As Dean Baker wrote yesterday, raising the cost of holding vacant land and properties pushes down land prices and rents, and increases real wages.
Making it cheaper to hold vacant land and blighted properties off the market does the opposite – inflating rents and depressing wages.
So I think it’s a huge problem that Philly’s reassessment will give a tax break to vacant land owners. Add to that the fact that land appears to have been systematically underassessed and you’re looking at a nice reward for owners of vacant lots, surface parking lots and blighted properties. Good job guys keep it up!
I still haven’t heard a satisfactory explanation for why so many of these vacant lots have been assessed at well below their recent selling prices, but even with the inaccurate values, this disturbing gift to the city’s worst property owners can be corrected by shifting the property tax burden onto land.
To learn more, head over to AxisPhilly to read my plan for replacing the perenially-embattled 10-year tax abatement for property improvements with a more politically-durable land value tax:
As Isaiah has been pointing out, this will make it even cheaper for speculators to hold land off the market in growing areas, not building anything as they wait for ever-higher rents. This preferential tax treatment of land over buildings rewards blight and vacancy, and is a key contributor to rent inflation in gentrifying areas of the city.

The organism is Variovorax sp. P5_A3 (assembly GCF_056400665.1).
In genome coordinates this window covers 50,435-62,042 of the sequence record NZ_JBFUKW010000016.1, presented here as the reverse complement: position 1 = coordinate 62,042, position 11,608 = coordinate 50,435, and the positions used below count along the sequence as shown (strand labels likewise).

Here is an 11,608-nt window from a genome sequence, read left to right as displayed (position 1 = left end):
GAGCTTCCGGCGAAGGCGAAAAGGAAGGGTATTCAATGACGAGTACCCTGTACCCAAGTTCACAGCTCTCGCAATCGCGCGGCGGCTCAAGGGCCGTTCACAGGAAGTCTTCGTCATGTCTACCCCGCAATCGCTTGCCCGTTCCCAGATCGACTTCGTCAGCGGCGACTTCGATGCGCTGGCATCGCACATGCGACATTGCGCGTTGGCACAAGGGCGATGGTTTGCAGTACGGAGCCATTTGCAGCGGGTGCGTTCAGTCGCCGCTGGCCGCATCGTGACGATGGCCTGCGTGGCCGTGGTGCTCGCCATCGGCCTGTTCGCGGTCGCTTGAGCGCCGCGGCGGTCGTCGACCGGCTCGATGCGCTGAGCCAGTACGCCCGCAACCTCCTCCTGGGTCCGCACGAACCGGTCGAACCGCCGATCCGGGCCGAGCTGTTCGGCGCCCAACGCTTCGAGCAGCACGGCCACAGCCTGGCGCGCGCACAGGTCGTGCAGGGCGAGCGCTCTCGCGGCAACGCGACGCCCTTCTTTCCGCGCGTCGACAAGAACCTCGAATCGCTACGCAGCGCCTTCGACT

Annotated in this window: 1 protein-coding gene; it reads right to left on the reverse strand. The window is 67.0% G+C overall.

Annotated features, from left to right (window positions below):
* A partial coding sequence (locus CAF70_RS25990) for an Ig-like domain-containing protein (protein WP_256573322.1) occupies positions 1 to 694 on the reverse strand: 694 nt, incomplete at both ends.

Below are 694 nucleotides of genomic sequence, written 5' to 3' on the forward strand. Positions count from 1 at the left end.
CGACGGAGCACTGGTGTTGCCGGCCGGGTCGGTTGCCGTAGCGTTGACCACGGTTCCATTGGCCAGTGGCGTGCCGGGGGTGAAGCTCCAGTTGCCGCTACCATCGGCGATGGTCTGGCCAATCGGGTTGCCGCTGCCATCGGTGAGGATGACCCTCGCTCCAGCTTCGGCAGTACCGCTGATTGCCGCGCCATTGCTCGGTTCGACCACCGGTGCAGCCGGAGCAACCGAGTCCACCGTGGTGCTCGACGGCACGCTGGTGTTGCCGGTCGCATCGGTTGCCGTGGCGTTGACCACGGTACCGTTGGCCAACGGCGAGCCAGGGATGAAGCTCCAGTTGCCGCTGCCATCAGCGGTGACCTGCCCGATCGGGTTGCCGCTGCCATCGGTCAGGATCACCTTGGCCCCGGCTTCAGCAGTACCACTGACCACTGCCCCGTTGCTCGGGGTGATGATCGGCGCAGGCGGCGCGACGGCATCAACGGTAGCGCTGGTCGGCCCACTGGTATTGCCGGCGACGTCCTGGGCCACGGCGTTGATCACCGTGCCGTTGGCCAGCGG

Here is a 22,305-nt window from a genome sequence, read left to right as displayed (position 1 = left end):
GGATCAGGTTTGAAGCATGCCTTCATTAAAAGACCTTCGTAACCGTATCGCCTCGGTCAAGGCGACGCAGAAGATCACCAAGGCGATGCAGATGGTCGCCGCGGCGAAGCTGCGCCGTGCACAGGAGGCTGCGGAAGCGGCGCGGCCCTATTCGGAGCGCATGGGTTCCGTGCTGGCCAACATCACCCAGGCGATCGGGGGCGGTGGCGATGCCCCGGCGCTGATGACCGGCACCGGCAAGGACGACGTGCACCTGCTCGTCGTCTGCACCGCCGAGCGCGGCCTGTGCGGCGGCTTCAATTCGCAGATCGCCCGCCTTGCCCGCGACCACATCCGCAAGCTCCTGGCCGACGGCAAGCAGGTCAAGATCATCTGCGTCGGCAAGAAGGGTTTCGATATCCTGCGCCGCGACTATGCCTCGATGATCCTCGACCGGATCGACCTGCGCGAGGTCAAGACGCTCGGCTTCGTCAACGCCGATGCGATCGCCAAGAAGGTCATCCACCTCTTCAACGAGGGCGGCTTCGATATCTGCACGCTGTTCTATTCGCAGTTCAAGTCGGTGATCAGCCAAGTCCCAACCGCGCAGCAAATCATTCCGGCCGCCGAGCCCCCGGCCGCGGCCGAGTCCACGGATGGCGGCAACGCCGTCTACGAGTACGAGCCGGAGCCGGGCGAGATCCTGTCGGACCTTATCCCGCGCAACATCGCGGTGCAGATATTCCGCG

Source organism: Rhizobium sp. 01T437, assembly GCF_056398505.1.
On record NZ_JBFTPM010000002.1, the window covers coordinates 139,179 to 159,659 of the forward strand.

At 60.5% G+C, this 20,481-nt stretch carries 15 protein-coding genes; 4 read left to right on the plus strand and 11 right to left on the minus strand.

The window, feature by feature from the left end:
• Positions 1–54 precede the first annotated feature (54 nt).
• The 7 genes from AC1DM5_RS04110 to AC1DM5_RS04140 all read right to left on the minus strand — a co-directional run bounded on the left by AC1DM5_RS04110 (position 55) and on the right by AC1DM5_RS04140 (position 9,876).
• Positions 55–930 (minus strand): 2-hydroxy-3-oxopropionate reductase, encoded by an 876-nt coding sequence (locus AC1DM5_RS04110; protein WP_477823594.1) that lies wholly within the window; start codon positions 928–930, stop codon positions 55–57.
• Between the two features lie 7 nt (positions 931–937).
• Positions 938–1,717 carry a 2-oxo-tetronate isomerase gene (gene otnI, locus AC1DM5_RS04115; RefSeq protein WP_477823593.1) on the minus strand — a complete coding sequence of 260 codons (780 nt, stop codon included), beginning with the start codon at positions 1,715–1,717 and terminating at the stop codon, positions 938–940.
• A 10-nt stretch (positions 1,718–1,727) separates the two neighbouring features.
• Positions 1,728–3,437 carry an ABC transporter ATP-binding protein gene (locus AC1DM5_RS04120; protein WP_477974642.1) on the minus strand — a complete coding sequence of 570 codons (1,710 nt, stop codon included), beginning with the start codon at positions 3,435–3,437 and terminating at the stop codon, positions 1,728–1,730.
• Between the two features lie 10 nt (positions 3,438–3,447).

What if this tax preference was reversed? What if Philadelphia taxed vacant land at a higher rate than buildings?
The effect would be to extend the building tax abatement to all buildings, new and old alike. And not just for 10 years, but forever. On the flip side, a greater share of the tax burden would be shifted onto vacant and unimproved land in the areas where land is in highest demand.
Taxing land instead of buildings would achieve exactly the same goal as the 10-year tax abatement – lowering overhead for new construction and improvements to existing buildings – but without the stench of unfairness dogging the current approach.
The higher tax on land would also reign in land price inflation in gentrifying neighborhoods by raising the cost of holding properties vacant, especially in areas closest to center city and public amenities like transit stations. Vacant property owners would face increased financial pressure to reduce their asking prices and find tenants quickly. This would put downward pressure on land prices and rents – the key input in housing costs. According to a pre-AVI analysis by the Center for the Study of Economics, shifting the property tax burden onto land would also reduce the property tax burden for majorities of residents in every Councilmanic district.
As economist Dean Baker has pointed out, the impact of falling land prices is distributionally progressive. While many of the people who would be impacted by falling land prices aren’t wealthy, property owners as a group are better off than people who don’t own property, and the reduction in rents and property tax bills would translate into a real wage increase for most Philadelphians. A reduction in housing costs, and the cost of rent as an input for the production of goods and services, would leave most people with more disposable income to spend or save as they please.